The way most doctors begin to cut overhead is by trimming the number of staff members they employ. Sometimes this is a viable strategy, but not for the majority of practices. These practices are usually not overstaffed; they are simply underproducing for the amount of staff they have. When you have one hygienist, one front-office receptionist, and one dental assistant and you are still having trouble getting your staff overhead percentage under control, cutting the size of your team is not the answer. Discovering ways to increase the amount of production with the same team in place is the quickest, most efficient strategy for controlling this overhead category.

Staff compensation overhead control is probably the most controversial in regard to what is included in this category. I have heard every explanation and rationalization under the sun from "management experts" around the country about what should be included or, more importantly, left out of the equation. From my perspective, it's as simple as this: You include everything that it costs you to have every staff member on your team. Don't make it any more complicated than that! Include the salary or hourly wage, benefits, taxes, employee perks — everything that makes up their total compensation packages. Think of it like this — if it costs the practice money to have this person show up everyday, then include it in the total!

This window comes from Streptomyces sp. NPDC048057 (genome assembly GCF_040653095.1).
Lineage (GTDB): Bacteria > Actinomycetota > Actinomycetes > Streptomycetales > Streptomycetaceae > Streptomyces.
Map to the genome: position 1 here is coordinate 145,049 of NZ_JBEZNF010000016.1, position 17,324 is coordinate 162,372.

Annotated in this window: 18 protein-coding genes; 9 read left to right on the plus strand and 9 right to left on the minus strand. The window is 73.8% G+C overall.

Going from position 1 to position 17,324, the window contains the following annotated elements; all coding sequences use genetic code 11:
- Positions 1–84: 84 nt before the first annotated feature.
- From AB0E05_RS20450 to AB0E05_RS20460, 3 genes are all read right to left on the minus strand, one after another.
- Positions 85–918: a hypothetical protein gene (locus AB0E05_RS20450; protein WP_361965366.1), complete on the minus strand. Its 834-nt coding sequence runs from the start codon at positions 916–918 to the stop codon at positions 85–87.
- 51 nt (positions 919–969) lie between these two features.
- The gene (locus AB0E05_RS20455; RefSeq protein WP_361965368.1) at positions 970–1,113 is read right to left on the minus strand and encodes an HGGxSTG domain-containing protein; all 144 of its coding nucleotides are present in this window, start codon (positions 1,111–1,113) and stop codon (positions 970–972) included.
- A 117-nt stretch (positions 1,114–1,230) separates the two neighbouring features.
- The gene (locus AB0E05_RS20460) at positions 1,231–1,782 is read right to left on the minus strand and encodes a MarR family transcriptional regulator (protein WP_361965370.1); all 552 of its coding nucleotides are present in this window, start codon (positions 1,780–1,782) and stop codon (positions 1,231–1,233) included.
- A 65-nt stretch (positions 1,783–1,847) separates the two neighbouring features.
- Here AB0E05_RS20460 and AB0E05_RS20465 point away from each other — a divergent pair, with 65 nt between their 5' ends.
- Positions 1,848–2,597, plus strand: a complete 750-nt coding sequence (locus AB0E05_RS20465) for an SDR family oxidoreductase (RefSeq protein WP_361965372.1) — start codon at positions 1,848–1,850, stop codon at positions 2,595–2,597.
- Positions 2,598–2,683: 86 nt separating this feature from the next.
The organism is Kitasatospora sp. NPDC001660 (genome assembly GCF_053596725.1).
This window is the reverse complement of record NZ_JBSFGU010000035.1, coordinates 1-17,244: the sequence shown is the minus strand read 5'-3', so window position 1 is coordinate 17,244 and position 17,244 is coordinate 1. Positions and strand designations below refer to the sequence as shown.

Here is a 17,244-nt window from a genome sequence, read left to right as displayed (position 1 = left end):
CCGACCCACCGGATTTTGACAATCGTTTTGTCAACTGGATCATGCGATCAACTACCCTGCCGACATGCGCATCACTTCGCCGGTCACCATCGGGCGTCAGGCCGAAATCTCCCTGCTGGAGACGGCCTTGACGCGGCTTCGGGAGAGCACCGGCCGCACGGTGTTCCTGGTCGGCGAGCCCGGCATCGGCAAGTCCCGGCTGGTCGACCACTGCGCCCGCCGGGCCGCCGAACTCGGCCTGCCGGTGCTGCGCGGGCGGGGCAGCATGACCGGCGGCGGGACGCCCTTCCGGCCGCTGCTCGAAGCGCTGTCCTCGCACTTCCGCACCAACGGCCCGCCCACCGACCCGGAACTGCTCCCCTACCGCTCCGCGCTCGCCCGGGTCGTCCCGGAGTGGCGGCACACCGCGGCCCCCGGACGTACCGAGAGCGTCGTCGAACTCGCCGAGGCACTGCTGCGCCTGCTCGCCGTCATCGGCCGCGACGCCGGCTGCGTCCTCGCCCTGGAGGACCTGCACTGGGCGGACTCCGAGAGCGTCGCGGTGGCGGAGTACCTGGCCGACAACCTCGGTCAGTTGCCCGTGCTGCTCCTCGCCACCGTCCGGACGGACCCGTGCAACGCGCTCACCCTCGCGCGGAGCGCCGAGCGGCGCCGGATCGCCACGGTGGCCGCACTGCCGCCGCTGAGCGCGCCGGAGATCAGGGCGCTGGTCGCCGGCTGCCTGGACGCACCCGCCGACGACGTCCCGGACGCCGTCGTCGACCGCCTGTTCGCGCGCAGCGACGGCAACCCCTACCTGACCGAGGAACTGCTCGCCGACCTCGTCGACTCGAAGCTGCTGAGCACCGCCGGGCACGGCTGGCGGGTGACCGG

An appropriate overhead percentage for total staff compensation should be between 20 and 23 percent of total net collections each year. If you are experiencing challenges in controlling the percentage of staff compensation, the first and most effective line of defense is through increased production. If — and only if — you have reached the peak of your production potential with the current assembly of team members, then you may consider reducing the size of your team.

Dental supplies

In this advanced age of bonding, pressed ceramics, and high-tech gadgets, it's easy for doctors to be drawn into buying all of the latest and greatest materials and high-tech "toys," only to witness the supply room shelves grow with high-tech promises that did not live up to expectations. The incredible arsenal of supplies that is required for today's most routine dental procedure is amazing. Part of mastering overhead is not only to choose the best materials, but to obtain them at the best prices.

It's OK to try new products — I certainly recommend that all doctors do so to stay current with the best dentistry has to offer. However, making smart purchase decisions is the key to success. Don't be tempted to be the first on the block to use a new, "revolutionary" product. Use products that have a solid name behind them along with credible research. The first generation of most products tends to be more of a market test, with the more reliable, proven product emerging in the second and third generations.

Negotiating with dental supply companies is a must for all practices. Once you determine the core supplies you need in your office, find a reliable company that will give you a discount if you purchase all of your supplies through them. You will be surprised just how willing companies are to offer special incentives to have your business. If you don't ask, you'll never know!

I do not recommend having a team member spend hours trying to find the best deal on supplies, only to lose valuable practice time and possibly create unnecessary staff overtime. Saving a few bucks on Brand X bonding agent may end up costing you much more because of remakes and lost patient confidence. Managing dental supply overhead is important, but not at the expense of increasing staff overhead or losing precious production time.